I know the Mavericks are up 2-0 on the Lakers, but they’ve still got some emotional baggage to overcome. If there’s a favorite today, it’s gotta be the Heat.
Give it up already:
In the history of the NBA, only three teams have ever rebounded from 0-2 where both losses came on their homecourt: Lakers over Warriors in 1969, Rockets over Suns in 1994, and Mavs over Rockets in 2005. So, it is doable, but if it’s to be done, it’s going to have to happen in part without Ron Artest, who was suspended for Game 3 for his hard foul on JJ Barea in the waning moments of Wednesday night’s Game 2.
Peace out, L.A.
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The Lakers beat the Celtics in the Finals last year to become the 2009-10 NBA champions. Most of you are probably aware of that fact, but there is a certain segment of the population that thinks the Lakers are fake titlists, and that had a certain someone not gotten hurt in Game 6, then the final results would have been different. I’m not going to tell you who this segment is, but it starts with a B, ends in an S, and has Oston Celtics fan in the middle.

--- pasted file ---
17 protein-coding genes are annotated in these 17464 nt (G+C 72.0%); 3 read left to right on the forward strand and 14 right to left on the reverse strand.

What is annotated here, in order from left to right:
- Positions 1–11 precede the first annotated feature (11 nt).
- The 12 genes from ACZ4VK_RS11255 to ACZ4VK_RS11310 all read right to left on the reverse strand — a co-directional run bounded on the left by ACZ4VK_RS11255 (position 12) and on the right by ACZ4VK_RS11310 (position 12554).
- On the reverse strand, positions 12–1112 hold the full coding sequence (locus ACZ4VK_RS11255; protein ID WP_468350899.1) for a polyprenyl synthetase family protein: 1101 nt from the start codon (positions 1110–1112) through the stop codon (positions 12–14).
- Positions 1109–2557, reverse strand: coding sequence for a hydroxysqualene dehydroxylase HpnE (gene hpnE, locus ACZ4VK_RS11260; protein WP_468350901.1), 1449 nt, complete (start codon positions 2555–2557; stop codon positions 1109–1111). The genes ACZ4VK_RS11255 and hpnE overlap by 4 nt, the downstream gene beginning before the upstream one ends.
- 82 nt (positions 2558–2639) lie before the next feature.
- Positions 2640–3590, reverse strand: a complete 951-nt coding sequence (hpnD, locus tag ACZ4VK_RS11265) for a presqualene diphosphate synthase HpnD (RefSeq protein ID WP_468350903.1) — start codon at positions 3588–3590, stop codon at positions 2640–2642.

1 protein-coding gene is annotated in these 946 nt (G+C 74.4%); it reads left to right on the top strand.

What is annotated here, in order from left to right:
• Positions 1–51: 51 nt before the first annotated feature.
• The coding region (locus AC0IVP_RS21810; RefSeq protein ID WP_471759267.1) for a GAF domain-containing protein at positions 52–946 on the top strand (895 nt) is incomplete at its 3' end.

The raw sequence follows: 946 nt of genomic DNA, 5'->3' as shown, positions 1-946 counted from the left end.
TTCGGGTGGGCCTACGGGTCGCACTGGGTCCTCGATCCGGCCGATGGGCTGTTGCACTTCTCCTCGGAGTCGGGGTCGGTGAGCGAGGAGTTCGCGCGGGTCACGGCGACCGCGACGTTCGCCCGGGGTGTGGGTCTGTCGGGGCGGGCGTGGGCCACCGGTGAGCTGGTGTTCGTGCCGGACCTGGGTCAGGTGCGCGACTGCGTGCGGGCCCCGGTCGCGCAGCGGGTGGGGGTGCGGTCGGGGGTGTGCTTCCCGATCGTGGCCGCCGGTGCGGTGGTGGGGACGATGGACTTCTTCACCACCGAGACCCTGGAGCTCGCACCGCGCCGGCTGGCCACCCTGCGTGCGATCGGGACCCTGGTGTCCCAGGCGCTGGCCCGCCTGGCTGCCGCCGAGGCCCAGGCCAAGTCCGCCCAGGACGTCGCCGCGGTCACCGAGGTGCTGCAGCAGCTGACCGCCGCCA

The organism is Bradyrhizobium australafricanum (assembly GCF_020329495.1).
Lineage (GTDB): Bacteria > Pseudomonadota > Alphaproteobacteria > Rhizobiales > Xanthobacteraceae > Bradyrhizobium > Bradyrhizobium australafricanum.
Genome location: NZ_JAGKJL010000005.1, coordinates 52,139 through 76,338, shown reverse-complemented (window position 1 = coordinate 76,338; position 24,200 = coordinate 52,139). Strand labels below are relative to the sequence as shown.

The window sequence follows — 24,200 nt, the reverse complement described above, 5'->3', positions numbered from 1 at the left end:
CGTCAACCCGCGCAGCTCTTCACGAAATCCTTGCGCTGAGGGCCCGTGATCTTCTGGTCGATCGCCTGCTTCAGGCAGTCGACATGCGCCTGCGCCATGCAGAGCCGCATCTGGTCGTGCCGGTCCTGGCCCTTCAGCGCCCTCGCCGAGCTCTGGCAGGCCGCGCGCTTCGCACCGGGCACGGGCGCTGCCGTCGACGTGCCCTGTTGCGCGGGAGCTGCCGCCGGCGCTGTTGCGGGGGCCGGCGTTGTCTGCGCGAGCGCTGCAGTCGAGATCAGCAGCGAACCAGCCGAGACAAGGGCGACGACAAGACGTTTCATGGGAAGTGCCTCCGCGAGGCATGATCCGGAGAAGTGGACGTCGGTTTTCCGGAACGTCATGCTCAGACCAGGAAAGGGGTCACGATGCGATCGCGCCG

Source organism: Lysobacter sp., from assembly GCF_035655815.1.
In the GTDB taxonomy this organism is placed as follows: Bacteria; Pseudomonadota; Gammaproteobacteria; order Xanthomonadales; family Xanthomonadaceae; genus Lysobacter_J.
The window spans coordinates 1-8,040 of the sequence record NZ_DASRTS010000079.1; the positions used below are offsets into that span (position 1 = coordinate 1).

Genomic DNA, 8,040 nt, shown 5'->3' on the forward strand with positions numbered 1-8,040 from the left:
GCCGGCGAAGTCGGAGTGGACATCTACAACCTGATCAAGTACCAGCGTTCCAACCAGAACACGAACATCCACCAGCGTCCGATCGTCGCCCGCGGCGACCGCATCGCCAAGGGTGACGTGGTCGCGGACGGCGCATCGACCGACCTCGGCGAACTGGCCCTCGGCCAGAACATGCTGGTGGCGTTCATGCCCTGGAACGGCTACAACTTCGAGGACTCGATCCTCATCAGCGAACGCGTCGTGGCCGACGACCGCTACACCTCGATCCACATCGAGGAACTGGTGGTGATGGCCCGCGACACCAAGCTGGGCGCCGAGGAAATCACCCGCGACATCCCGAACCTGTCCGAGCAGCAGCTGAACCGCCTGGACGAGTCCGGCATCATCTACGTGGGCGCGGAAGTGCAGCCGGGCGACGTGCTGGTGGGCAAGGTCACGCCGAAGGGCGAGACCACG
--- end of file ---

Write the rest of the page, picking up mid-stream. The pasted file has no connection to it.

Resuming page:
That certain someone, a.k.a. Kendrick Perkins, made his return to the Celtics lineup last night after missing the first half of the season recovering from a torn ACL, chipping in seven points and six rebounds in a 112-95 win over the lowly Cavaliers.
With Perkins back, the Celtics are now whole again (though I am skeptical they’ll remain so through the rest of the season), and ready to prove to the basketball world that last season should have had a different ending — or so they claim. Whether that’s the case or not, we won’t know until the playoffs.